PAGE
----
Consider the lowly hot dog. Too often, it is a kind of throwaway food, a conglomeration of unmentionable leftovers encased within a translucent sheath. It gets boiled or charred, stabbed with a sharp stick and jammed between two layers of doughy bread, whereupon it is squirted with ketchup or yellow mustard, and splashed with a substance inexplicably called relish.
Somehow it still manages to be almost irresistible.
And when the hot dog, or "frank," as is the usage preferred at Gourmet Frank's, a new joint along the canal in Broad Ripple, is prepared with a bit of forethought and a commitment to the best ingredients â ¦ well, resistance, as they say, is futile.
An intrepid companion and I stopped by Gourmet Frank's last week. It's in a new building at 916 E. Westfield Blvd., across the road from Ambrosia and The Corner Wine Bar. You have to walk down a narrow passageway to the canal side of the building to find the place. At last: A business on the south side of the canal that has actually shown the good sense to place its front, rather than its derriere, on this casual waterway.
It must be said that, for such a small place, GF's feng shui is a bit wobbly. Napkins are off to one side, the cash register seems like an after-thought and there's no master menu on the wall, which makes choosing from among a really tantalizing array of dogs and sausages a little more difficult than it should be.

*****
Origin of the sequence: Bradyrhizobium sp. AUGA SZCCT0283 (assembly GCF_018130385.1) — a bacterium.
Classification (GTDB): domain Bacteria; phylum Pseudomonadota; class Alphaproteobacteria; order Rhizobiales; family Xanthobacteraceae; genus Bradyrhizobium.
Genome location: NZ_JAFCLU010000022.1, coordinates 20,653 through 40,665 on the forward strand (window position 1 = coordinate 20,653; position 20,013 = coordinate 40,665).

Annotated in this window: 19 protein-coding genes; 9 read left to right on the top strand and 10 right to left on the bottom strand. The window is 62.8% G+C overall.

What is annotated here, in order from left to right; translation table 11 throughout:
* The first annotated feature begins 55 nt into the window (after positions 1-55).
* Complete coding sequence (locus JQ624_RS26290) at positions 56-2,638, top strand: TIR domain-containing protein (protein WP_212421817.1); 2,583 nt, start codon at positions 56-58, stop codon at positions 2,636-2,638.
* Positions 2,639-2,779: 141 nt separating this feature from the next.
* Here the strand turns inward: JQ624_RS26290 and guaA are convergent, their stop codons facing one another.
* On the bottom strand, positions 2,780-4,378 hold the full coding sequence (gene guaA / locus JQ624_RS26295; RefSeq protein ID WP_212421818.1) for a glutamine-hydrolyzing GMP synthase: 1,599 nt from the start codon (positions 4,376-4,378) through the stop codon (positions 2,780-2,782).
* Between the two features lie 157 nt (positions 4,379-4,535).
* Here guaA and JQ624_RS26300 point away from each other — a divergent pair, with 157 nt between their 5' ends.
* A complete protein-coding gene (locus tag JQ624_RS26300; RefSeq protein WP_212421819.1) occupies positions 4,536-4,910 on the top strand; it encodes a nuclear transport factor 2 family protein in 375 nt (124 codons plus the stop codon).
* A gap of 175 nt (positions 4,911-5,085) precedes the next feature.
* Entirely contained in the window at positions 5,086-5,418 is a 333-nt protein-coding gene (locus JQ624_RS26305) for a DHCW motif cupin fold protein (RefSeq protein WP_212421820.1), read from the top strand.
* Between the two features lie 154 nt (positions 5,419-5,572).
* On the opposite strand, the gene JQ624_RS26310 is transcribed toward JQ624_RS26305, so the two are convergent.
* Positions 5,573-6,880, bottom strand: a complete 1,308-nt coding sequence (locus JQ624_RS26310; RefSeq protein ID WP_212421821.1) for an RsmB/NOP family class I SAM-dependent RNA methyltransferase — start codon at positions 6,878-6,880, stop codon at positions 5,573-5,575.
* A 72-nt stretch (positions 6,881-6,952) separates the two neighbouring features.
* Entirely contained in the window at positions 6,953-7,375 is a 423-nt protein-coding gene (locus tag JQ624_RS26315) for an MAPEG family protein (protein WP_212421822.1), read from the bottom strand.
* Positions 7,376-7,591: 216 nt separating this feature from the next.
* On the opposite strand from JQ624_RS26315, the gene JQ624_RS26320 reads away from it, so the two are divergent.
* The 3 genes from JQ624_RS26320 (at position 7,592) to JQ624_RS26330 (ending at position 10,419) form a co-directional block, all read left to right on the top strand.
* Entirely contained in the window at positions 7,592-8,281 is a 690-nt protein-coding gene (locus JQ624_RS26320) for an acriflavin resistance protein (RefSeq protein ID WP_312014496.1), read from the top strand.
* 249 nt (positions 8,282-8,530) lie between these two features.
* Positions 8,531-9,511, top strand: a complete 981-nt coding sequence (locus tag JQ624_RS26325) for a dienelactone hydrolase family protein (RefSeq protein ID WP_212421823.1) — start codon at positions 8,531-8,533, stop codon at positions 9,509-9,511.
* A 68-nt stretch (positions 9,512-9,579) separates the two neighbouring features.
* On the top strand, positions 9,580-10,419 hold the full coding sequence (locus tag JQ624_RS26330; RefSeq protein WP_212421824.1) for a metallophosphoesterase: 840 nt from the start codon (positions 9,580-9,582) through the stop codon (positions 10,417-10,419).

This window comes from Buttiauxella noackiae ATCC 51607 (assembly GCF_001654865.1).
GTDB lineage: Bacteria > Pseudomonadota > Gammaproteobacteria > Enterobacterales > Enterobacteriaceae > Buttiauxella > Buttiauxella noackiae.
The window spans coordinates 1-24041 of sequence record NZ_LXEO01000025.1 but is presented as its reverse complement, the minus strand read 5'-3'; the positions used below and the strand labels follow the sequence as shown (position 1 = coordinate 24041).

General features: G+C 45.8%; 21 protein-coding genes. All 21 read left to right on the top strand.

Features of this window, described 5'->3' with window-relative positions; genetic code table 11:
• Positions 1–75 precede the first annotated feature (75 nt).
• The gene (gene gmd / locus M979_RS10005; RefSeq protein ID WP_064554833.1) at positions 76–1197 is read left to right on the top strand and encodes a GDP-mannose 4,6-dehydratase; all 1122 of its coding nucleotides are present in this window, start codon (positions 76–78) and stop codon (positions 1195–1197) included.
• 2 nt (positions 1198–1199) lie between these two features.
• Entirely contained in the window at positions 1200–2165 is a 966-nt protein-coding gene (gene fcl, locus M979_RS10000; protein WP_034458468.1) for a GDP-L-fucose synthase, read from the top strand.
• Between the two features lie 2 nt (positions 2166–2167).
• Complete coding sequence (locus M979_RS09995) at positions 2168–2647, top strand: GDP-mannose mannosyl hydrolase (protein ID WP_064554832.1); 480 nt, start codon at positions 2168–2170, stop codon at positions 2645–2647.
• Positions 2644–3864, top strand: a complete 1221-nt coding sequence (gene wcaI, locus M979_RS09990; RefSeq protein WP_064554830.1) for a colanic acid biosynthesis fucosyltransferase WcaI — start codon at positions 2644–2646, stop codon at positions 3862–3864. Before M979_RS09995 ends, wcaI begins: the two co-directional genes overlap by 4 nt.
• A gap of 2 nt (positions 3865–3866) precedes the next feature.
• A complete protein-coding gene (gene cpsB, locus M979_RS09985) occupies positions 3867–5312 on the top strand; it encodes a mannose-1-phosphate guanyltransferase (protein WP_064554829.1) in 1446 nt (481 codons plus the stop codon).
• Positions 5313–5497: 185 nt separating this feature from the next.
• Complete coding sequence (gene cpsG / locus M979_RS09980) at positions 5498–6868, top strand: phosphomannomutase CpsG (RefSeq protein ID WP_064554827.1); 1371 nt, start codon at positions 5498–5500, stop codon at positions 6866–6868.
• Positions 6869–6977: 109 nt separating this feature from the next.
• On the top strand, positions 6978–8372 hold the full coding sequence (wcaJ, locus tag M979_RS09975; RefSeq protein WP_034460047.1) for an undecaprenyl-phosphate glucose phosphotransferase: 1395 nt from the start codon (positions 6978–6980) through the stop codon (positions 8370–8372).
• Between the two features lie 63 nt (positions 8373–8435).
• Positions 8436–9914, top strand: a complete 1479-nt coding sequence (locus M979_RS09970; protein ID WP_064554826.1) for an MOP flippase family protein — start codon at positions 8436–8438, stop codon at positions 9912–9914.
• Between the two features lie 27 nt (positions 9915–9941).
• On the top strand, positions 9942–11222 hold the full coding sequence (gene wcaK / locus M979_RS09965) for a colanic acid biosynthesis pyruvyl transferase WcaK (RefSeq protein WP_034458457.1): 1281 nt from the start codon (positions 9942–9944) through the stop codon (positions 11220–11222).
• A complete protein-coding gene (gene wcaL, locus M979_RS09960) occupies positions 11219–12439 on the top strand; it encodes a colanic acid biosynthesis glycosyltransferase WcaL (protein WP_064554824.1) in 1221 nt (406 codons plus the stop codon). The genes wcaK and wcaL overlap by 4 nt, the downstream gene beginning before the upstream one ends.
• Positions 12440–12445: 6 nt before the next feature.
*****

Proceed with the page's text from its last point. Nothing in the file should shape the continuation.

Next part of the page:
But wurst lovers are in for a treat. In addition to classics like the Chicago Vienna Beef ($5.25) and Hebrew National ($5.25), there are also Italian Pork Sausage ($5.25), Kielbasa ($5.25), Santa Fe Turkey Sausage ($6), a Wild Salmon Link ($5.75), Apple & Gouda Chicken ($5.25) and a Soy-Vegetarian Link ($5.25), to name a few.
There are also sides, including grilled peppers and onions ($1), chili ($1) and GF Special Fries ($2.99).
I started with the Chicago Vienna Beef prepared Chicago-style. At GF's that means with tomatoes, mustard, electric green relish, sport peppers and onions (no ketchup!). I missed the cucumbers but was pleased that celery salt - the genius of the Chicago dog - was included. This was a three-napkin feast. The Vienna beef was delicious, seared on the griddle and served with a quality bun that held up to all it was obliged to carry.
I couldn't stop there. I also ordered the Apple & Gouda Chicken, a rather mild tasting brat that was smothered in a cheese sauce the cook said was spicy - which seemed a bit of a stretch. Served with onions and brown mustard, this selection had possibilities, but would require some experimentation with various toppings to really shine.
My companion opened with the Santa Fe Turkey Sausage with the works and, as with the Chicago-style dog, found the maximal combination of toppings the equivalent of a culinary fireworks display.
He also tried the Wild Salmon Link. This was milder than expected - certainly not to be confused with smoked salmon - but enhanced by spicy mustard. It was a lighter selection, less filling, which was not unwelcome after the Santa Fe.
We split an order of GF Special Fries. These were large waffle-cut fries, dusted lightly with red pepper and large enough to tear apart and eat two or three bites at a time. Unfortunately, ours were undercooked and a little greasy.
Open just a month, Gourmet Frank's still seems rough around the edges. But they get the celery salt right - and sometimes that's all that matters.